By Sonali Paul
MELBOURNE (Reuters) – Australia’s High Court on Wednesday agreed to hear a final appeal from Vatican treasurer George Pell over his conviction for sexually assaulting two teenaged choir boys.
Pell, who is in jail serving a six-year sentence handed down by a lower court in March, turned to the High Court after a first appeal upheld his conviction.
The High Court appeal hearing, to be presided over by a full bench of five or seven judges, will be held in March 2020 at the earliest, a court spokesman said.
Pell, the most senior Catholic official worldwide to be jailed for child sex offences, will remain in prison while his lawyers prepare for the High Court appeal.
In a brief statement, the Vatican said it “acknowledges” the court’s decision “aware that the Cardinal has always maintained his innocence”.
It reiterating trust in the Australian justice system and said the “Holy See reaffirms once again its closeness to those who have suffered because of sexual abuse on the part of members of the clergy”.
Pope Francis has declined to comment on the case until the appeals process is exhausted.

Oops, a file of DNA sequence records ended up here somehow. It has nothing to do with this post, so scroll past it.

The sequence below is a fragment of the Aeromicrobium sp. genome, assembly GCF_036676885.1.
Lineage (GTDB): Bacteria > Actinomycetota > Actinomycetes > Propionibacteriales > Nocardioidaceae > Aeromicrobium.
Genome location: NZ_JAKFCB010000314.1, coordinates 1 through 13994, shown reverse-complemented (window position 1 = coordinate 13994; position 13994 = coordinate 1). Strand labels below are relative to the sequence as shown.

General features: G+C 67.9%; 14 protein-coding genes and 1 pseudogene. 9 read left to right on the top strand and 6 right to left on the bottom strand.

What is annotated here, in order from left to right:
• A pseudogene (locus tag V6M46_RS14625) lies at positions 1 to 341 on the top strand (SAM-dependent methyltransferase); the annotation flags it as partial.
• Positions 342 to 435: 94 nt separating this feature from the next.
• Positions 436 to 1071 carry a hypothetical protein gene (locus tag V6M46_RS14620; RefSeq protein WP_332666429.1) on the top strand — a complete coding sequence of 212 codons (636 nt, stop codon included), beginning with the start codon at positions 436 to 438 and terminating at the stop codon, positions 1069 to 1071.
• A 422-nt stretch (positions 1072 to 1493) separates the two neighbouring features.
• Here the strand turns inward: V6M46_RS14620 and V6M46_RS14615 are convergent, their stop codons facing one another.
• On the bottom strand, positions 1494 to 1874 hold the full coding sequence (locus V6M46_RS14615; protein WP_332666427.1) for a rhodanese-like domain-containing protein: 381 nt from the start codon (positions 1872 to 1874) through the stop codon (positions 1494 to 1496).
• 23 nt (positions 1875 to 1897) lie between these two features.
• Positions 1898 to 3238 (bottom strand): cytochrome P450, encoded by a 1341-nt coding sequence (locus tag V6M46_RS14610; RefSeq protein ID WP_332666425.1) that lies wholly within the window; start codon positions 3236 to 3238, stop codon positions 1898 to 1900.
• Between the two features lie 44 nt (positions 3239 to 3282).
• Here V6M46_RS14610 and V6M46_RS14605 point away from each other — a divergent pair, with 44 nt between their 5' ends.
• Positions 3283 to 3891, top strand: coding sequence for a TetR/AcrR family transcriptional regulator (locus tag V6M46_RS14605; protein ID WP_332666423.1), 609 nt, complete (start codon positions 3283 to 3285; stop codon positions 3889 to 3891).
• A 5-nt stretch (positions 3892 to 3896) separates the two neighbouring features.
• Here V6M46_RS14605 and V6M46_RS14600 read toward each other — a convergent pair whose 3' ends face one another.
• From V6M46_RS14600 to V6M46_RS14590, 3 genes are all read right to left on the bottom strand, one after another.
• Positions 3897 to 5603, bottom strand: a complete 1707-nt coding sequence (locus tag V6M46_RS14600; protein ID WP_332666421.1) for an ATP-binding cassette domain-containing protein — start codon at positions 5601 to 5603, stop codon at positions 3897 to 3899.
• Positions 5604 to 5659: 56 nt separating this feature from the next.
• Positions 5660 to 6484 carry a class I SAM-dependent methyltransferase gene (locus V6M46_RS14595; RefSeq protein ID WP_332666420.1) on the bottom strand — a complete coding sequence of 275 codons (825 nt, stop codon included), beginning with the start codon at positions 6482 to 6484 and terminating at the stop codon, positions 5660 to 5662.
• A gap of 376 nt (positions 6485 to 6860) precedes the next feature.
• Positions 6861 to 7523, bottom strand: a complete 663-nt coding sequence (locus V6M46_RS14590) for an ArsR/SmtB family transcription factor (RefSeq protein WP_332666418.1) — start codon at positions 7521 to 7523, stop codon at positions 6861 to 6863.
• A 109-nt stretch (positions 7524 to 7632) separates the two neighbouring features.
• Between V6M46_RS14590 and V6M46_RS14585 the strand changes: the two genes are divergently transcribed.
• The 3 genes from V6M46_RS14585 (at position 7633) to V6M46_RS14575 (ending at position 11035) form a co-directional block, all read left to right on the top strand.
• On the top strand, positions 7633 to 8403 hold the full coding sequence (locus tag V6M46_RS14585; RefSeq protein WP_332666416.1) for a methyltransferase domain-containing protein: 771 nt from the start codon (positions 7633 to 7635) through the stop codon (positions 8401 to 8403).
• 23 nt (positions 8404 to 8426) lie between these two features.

Pell was convicted by a jury in the County Court of Victoria last December of abusing two 13-year-old boys at St Patrick’s Cathedral in the late 1990s when he was archbishop of Melbourne. Under the six-year sentence he received in March, he will be eligible for parole in October 2022, when he will be 81.
A first appeal was heard by the state’s Court of Appeal, where judges upheld his conviction by a 2-1 majority in August.
Pell’s lawyers took the case to the High Court on the basis the Court of Appeal was wrong to have found that the jury’s verdict was not unreasonable. Lawyers also argued the majority judges had erred in shifting the burden of proof to the defence to show that it would have been impossible for Pell to have committed the offences.
The High Court on Wednesday ordered Pell’s lawyers to file their arguments for appeal by Jan. 8, with the Crown prosecutors’ response due on Feb. 5.
Pell no longer has any position in the Vatican but remains a cardinal.
For Pell to be dismissed from the priesthood, the Vatican’s Congregation for the Doctrine of the Faith would have to find him guilty following a separate canonical trial or a shorter process.
(Reporting by Sonali Paul in Melbourne; Additional reporting by Philip Pullella in Rome; Editing by Jane Wardell and Alex Richardson)